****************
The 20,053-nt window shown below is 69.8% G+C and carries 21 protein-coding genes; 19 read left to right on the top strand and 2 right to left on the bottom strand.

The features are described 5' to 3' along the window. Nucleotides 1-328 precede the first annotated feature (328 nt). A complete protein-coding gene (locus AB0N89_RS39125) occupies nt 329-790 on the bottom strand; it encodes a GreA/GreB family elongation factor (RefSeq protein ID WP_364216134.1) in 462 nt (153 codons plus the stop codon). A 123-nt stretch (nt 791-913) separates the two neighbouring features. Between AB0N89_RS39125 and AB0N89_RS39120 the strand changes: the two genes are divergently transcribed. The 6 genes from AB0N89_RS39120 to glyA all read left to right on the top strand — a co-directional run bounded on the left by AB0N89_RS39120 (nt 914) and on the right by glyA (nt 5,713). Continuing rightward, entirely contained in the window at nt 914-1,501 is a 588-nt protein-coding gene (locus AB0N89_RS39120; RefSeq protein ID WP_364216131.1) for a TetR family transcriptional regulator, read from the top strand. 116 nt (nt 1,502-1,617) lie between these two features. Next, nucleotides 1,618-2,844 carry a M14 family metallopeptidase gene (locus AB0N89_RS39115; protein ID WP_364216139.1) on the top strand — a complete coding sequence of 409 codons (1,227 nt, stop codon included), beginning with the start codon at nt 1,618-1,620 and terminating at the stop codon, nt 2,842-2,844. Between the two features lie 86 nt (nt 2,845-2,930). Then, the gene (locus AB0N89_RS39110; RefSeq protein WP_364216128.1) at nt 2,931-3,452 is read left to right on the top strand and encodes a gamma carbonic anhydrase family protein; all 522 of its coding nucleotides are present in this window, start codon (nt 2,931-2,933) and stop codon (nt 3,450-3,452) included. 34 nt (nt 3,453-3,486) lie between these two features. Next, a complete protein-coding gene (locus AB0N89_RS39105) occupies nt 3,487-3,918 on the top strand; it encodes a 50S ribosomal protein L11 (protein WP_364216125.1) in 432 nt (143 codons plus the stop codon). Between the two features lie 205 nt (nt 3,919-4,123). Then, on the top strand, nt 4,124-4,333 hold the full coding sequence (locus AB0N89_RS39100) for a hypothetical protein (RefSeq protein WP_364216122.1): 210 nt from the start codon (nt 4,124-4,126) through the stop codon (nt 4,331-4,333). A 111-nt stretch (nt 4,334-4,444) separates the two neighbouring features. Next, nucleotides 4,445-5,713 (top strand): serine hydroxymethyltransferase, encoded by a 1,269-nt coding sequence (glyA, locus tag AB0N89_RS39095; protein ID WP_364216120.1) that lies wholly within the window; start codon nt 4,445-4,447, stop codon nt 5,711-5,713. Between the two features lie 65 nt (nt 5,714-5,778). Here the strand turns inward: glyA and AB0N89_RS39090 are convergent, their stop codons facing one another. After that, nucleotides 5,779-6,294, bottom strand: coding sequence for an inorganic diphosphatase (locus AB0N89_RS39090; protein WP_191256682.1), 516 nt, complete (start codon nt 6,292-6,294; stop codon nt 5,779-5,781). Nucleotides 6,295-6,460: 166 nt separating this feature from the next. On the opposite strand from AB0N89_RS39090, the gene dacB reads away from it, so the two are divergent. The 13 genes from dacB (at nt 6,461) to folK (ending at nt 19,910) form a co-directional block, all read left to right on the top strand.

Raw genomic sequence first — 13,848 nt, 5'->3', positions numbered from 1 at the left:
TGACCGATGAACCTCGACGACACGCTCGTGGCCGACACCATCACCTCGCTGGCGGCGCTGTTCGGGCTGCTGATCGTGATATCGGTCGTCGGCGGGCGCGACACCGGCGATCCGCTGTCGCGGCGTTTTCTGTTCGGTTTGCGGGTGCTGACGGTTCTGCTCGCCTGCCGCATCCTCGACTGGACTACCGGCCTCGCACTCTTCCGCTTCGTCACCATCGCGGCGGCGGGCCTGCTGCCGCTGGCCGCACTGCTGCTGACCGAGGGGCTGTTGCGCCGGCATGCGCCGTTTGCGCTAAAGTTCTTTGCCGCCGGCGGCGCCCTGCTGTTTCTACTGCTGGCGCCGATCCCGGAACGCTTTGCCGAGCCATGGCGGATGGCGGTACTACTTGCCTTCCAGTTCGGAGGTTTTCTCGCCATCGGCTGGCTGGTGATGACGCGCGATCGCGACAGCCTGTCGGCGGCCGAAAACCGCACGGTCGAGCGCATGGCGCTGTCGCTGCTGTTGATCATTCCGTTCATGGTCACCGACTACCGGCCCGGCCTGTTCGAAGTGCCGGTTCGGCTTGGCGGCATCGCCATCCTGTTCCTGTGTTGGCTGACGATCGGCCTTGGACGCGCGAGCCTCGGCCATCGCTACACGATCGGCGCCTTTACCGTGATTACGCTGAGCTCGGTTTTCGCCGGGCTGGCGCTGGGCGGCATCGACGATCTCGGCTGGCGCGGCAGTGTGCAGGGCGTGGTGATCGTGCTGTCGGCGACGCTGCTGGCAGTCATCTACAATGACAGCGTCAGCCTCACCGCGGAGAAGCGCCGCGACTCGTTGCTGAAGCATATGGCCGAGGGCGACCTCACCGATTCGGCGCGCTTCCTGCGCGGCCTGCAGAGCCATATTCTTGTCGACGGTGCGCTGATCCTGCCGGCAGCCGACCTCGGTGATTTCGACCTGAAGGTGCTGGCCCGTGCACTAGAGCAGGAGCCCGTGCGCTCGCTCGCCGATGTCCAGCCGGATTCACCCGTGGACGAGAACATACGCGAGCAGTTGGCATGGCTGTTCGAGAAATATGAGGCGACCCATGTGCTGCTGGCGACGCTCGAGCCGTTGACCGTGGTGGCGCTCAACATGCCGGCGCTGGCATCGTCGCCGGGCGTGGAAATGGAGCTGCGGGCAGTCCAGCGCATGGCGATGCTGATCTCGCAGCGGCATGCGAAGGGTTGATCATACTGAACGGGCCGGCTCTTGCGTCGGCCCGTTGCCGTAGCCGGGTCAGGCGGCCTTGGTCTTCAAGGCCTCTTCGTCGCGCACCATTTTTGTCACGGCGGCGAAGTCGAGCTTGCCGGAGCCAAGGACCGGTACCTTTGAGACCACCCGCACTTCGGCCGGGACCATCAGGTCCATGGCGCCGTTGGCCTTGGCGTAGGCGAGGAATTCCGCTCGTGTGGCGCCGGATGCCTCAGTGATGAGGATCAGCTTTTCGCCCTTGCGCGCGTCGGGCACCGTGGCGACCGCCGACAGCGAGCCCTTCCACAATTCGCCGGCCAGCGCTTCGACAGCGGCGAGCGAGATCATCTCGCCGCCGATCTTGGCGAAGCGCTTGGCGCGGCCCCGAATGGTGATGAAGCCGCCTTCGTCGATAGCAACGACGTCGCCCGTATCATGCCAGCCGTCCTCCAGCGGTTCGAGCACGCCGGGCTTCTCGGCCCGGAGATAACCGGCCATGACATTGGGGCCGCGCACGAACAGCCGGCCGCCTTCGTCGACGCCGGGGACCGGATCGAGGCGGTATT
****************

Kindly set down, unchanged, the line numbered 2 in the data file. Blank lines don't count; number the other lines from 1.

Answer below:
The features are described 5' to 3' along the window. Nucleotides 1-328 precede the first annotated feature (328 nt). A complete protein-coding gene (locus AB0N89_RS39125) occupies nt 329-790 on the bottom strand; it encodes a GreA/GreB family elongation factor (RefSeq protein ID WP_364216134.1) in 462 nt (153 codons plus the stop codon). A 123-nt stretch (nt 791-913) separates the two neighbouring features. Between AB0N89_RS39125 and AB0N89_RS39120 the strand changes: the two genes are divergently transcribed. The 6 genes from AB0N89_RS39120 to glyA all read left to right on the top strand — a co-directional run bounded on the left by AB0N89_RS39120 (nt 914) and on the right by glyA (nt 5,713). Continuing rightward, entirely contained in the window at nt 914-1,501 is a 588-nt protein-coding gene (locus AB0N89_RS39120; RefSeq protein ID WP_364216131.1) for a TetR family transcriptional regulator, read from the top strand. 116 nt (nt 1,502-1,617) lie between these two features. Next, nucleotides 1,618-2,844 carry a M14 family metallopeptidase gene (locus AB0N89_RS39115; protein ID WP_364216139.1) on the top strand — a complete coding sequence of 409 codons (1,227 nt, stop codon included), beginning with the start codon at nt 1,618-1,620 and terminating at the stop codon, nt 2,842-2,844. Between the two features lie 86 nt (nt 2,845-2,930). Then, the gene (locus AB0N89_RS39110; RefSeq protein WP_364216128.1) at nt 2,931-3,452 is read left to right on the top strand and encodes a gamma carbonic anhydrase family protein; all 522 of its coding nucleotides are present in this window, start codon (nt 2,931-2,933) and stop codon (nt 3,450-3,452) included. 34 nt (nt 3,453-3,486) lie between these two features. Next, a complete protein-coding gene (locus AB0N89_RS39105) occupies nt 3,487-3,918 on the top strand; it encodes a 50S ribosomal protein L11 (protein WP_364216125.1) in 432 nt (143 codons plus the stop codon). Between the two features lie 205 nt (nt 3,919-4,123). Then, on the top strand, nt 4,124-4,333 hold the full coding sequence (locus AB0N89_RS39100) for a hypothetical protein (RefSeq protein WP_364216122.1): 210 nt from the start codon (nt 4,124-4,126) through the stop codon (nt 4,331-4,333). A 111-nt stretch (nt 4,334-4,444) separates the two neighbouring features. Next, nucleotides 4,445-5,713 (top strand): serine hydroxymethyltransferase, encoded by a 1,269-nt coding sequence (glyA, locus tag AB0N89_RS39095; protein ID WP_364216120.1) that lies wholly within the window; start codon nt 4,445-4,447, stop codon nt 5,711-5,713. Between the two features lie 65 nt (nt 5,714-5,778). Here the strand turns inward: glyA and AB0N89_RS39090 are convergent, their stop codons facing one another. After that, nucleotides 5,779-6,294, bottom strand: coding sequence for an inorganic diphosphatase (locus AB0N89_RS39090; protein WP_191256682.1), 516 nt, complete (start codon nt 6,292-6,294; stop codon nt 5,779-5,781). Nucleotides 6,295-6,460: 166 nt separating this feature from the next. On the opposite strand from AB0N89_RS39090, the gene dacB reads away from it, so the two are divergent. The 13 genes from dacB (at nt 6,461) to folK (ending at nt 19,910) form a co-directional block, all read left to right on the top strand.